Also worth noting, the legal process is equal to jumping through hundreds of hoops just to fire a teacher.
Klein also digs into the pension system that really hits many districts hard:
None of these pay increases makes sense. Why pay someone more for simply working another year or for taking a few courses? Starting last year, Mayor Bloomberg refused to give teachers in New York a raise, because he was facing budget cuts. But the overall pay for teachers still went up nearly 3.5 percent automatically, simply for longevity and college credits. (According to a Department of Education internal analysis, the average NYC teacher works fewer than seven hours a day for 185 days and costs the city $110,000—$71,000 in salary, $23,000 in pensions, and $16,000 in health and other benefits.) And why give all teachers making $80,000, or more, a 10 percent raise? They’re not going to leave, since they’re close to vesting their lifetime pensions. By contrast, increasing starting salaries by $8,000 (rather than $4,000) would help attract and retain better new teachers. But because of seniority, we can’t do it that way.
Consequently, elected officials have had every incentive to make extraordinarily optimistic assumptions about the pension plan—or to simply underfund it—so they can put as little as possible into the reserve. Unfortunately, but predictably, that’s exactly what has happened: most states “assumed” they would get an average 8 percent return on their pension reserves, when in fact they were getting significantly less. Over the past 10 years, for example, New York City’s pension funds earned an average of just 2.5 percent. Now virtually every pension plan in America that covers teachers has huge unfunded liabilities. A recent study by the Manhattan Institute estimated the total current shortfall at close to $1 trillion. There’s only one way to pay for that: take the money from current and future operating budgets, robbing today’s children to pay tomorrow’s pensions. In NYC, for example, the portion of the overall budget set aside for education pensions went from $455 million in 2002 to $2.6 billion in 2011, most of it for teachers. Not surprisingly, retirees remain politically vigilant, and vote at much higher levels than active teachers in union elections (50 percent versus 24 percent in New York’s last UFT election).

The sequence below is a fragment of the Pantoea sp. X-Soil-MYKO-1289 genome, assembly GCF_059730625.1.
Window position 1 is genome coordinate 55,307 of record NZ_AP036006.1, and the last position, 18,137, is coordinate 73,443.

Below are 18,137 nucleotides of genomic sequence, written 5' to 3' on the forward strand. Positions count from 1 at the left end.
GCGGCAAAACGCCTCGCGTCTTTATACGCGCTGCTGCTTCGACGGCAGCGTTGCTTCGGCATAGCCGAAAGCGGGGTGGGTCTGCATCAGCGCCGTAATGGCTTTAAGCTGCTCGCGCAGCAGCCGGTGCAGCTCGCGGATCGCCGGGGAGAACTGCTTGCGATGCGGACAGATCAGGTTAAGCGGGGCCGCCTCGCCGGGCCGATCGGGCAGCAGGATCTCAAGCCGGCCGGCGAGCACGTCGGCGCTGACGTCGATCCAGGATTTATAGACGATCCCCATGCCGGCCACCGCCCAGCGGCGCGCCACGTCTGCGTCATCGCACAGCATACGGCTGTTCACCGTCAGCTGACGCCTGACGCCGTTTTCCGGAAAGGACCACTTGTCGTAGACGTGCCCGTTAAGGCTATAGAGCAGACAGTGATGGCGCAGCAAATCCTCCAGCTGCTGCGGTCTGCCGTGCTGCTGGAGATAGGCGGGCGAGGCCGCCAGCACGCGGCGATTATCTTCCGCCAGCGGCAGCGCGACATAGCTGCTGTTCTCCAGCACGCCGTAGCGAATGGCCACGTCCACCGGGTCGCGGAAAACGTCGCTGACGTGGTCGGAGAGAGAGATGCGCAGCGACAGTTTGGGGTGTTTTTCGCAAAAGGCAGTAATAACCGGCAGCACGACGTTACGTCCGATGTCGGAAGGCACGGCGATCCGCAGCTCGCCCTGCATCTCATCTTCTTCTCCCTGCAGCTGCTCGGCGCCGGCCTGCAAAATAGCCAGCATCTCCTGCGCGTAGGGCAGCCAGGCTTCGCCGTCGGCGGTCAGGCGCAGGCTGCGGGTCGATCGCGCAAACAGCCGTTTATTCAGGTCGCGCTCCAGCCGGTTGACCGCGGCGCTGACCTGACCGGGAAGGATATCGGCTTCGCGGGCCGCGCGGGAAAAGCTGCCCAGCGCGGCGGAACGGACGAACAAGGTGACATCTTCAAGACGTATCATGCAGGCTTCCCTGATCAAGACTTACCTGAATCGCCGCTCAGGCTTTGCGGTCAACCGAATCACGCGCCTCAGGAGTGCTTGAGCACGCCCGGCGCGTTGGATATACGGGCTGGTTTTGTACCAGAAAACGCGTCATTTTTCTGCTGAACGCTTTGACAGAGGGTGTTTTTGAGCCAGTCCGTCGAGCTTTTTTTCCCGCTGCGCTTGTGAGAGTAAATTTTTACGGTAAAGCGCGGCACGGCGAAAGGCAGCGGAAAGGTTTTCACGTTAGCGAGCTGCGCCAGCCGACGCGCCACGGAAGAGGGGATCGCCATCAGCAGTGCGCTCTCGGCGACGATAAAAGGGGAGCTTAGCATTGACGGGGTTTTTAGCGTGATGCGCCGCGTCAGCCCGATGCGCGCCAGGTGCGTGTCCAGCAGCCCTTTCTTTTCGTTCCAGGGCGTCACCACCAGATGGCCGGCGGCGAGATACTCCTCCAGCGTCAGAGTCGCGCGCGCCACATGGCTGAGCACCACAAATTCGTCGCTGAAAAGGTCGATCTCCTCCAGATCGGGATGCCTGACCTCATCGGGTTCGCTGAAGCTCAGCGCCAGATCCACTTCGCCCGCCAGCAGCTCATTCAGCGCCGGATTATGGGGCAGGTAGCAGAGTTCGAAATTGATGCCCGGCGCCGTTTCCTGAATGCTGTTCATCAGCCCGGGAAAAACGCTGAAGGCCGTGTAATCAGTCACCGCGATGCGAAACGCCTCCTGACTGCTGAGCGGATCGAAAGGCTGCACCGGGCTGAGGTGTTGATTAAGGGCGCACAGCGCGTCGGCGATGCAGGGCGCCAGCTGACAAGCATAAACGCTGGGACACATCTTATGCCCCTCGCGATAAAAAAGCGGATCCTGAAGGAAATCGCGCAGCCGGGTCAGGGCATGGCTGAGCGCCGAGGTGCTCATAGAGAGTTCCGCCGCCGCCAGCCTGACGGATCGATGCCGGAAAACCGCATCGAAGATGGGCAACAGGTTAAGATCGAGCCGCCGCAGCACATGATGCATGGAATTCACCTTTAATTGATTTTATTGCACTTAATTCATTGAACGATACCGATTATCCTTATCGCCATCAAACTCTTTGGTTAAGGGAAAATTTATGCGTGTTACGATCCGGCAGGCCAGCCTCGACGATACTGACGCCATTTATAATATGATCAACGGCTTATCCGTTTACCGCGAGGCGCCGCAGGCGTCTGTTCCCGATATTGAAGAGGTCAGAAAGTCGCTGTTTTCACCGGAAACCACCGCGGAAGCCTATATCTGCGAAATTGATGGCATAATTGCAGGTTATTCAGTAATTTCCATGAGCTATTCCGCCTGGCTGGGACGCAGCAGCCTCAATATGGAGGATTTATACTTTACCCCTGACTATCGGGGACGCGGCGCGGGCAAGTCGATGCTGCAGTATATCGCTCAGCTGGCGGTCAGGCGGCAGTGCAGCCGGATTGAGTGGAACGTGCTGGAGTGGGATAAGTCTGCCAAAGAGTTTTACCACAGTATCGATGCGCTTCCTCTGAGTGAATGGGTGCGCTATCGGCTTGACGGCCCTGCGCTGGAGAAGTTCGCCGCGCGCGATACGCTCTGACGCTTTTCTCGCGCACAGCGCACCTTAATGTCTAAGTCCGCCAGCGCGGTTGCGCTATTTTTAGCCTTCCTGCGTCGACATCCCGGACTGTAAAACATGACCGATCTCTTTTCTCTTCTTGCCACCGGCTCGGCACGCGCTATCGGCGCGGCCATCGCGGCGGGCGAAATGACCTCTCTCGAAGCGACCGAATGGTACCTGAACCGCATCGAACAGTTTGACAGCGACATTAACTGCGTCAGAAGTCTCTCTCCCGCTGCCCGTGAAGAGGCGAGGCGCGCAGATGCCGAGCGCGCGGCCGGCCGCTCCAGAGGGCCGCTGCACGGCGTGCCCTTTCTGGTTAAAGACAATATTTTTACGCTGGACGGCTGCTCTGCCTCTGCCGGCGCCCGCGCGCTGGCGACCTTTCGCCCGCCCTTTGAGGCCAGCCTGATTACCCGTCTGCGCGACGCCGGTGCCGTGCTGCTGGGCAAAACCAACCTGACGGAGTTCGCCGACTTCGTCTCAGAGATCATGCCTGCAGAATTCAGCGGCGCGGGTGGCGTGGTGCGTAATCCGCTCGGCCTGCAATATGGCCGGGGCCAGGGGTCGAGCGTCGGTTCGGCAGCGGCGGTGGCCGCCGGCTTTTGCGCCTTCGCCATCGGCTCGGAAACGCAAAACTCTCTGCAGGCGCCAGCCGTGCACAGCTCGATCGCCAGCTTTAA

Klein also compares schools lack of incentive to make their product (education) better to their practical monopoly-like strangle hold on their niche (which also keeps many charter schools from starting up):
Accountability, in most industries or professions, usually takes two forms. First and foremost, markets impose accountability: if people don’t choose the goods or services you’re offering, you go out of business. Second, high-performing companies develop internal accountability requirements keyed to market-based demands.
Public education lacks both kinds of accountability. It is essentially a government-run monopoly. Whether a school does well or poorly, it will get the students it needs to stay in business, because most kids have no other choice. And that, in turn, creates no incentive for better performance, greater efficiency, or more innovation—all things as necessary in public education as they are in any other field.